It’s March 2022 in Bahrain. The floodlights are on full blast as a mechanical tango between two of Formula 1’s brightest young stars takes place.
In the Red Bull, Max Verstappen, the defending champion and the hunter in a battle with Charles Leclerc’s Ferrari, the hunted.
The pair trade positions lap after lap, fighting for every inch of the track and pulling further away from their teammates Carlos Sainz and Sergio Perez.
Leclerc won the battle in Bahrain, but Verstappen won the war, with the pair having two very different campaigns when the F1 circus rolled back into Europe.
However, both drivers are now back on zero heading into 2023, giving fans another chance to see this emerging rivalry go head-to-head once again. So what will be different this year?
Red Bull may suffer cost cap hangover
Although it was smooth sailing for Red Bull, the autumn of 2022 saw a siege mentality engulf the team.
The team was investigated for allegedly breaching the cost cap in 2021, with the affair dragging on for over a month.
When Red Bull were finally punished, they were hit by a $7m fine and a further 10 percent reduction in wind tunnel time, putting the team on the back foot going into 2023.
With 20 percent of wind tunnel time gone, the RB19 may struggle to match the feats of its predecessors, giving Ferrari and Leclerc hope Verstappen won’t be as dominant.
Leclerc holds the aces in qualifying
In a season where Ferrari’s race pace turned to mush, Leclerc was undoubtedly the qualifying master taking nine pole positions in 2022 compared to Verstappen’s eight.
Even in 2020 and 2021, when Ferrari had an average car, Leclerc still managed to qualify inside the top three frequently, and if the SF-23 is as good as it looks, the poles may keep coming.
However, Verstappen isn’t a bad qualifier either, and with cars getting broader and heavier, qualifying will play an even bigger factor in deciding the outcome of the championship.
One example of Verstappen’s excellent one-lap pace came at Spa-Francorchamps, where he dominated the session and set a pole lap over half a second quicker than Sainz.
Mindgames on and off track will play a hand
The sequel to Bahrain, Jeddah was even more intense, with the pair using trickery to outfox one another and try to secure the all-important DRS for the start-finish straight.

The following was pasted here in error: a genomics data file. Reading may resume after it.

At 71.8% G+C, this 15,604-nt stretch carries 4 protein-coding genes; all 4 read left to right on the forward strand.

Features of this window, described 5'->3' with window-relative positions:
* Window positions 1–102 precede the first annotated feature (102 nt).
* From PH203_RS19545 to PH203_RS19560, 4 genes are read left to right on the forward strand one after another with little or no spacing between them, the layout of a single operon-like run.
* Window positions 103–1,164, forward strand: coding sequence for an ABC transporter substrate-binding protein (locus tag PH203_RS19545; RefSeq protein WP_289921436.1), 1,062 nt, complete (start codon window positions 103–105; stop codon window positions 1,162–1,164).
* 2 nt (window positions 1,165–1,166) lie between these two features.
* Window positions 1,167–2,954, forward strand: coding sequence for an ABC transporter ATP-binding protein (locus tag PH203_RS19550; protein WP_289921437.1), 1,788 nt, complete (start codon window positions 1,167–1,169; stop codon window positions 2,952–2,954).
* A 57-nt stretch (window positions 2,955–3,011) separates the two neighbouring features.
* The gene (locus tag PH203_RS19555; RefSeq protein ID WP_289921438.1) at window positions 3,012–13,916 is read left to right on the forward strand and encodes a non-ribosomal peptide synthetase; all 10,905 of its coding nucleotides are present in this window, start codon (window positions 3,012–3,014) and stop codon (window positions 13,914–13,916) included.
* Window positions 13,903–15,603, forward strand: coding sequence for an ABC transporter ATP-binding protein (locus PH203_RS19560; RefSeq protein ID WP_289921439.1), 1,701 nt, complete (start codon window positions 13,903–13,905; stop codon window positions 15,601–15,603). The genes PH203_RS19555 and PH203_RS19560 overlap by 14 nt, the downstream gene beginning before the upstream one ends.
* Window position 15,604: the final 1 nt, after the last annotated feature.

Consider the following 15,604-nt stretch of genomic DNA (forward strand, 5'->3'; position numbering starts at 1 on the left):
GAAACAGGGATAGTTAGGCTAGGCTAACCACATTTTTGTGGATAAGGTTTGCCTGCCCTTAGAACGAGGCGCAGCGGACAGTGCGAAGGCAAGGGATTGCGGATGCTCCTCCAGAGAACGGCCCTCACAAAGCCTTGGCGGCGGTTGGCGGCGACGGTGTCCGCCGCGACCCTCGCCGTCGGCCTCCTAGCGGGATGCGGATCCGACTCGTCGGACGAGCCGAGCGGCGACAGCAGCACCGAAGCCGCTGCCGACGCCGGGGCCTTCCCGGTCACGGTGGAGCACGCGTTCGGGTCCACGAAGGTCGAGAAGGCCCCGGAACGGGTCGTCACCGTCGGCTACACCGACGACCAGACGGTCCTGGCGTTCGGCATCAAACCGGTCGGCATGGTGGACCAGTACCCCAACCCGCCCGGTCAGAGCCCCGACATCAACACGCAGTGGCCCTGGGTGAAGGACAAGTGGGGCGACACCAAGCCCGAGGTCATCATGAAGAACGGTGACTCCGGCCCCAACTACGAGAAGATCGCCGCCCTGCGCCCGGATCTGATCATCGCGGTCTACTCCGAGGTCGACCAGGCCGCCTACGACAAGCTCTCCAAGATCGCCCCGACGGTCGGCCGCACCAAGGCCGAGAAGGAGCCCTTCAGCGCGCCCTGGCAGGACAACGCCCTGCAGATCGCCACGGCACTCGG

A memorable moment came at the last corner when Leclerc and Verstappen outbraked each other in unison, bringing each other to a stop before resuming battle.
In the battle of minds, Verstappen handles the pressure much better, remaining ice cool when under attack from opponents, even if things aren’t going his way.
Leclerc, on the other hand, tends to crack under pressure, particularly in France last year, but despite the odd lapses in concentration, he has become mentally stronger over time.
Inter team tactics may come into the equation
Six months on from Bahrain and with the championship wrapped up, Verstappen caused controversy after refusing to let Perez past, costing his teammate second in the championship.
That incident irked Perez, who felt aggrieved by Verstappen’s snub, and although rumours of a feud between the pair have simmered down, tension could rise again if both fighting for the championship.
Although there have been heated discussions in the past regarding team orders at Ferrari, Sainz and Leclerc, haven’t refused to let one another by and will no doubt work together to help the team win both titles.
However, to play the team game, Sainz has to be more consistent and avoid making silly mistakes that have previously opened the door for Verstappen to capitalise.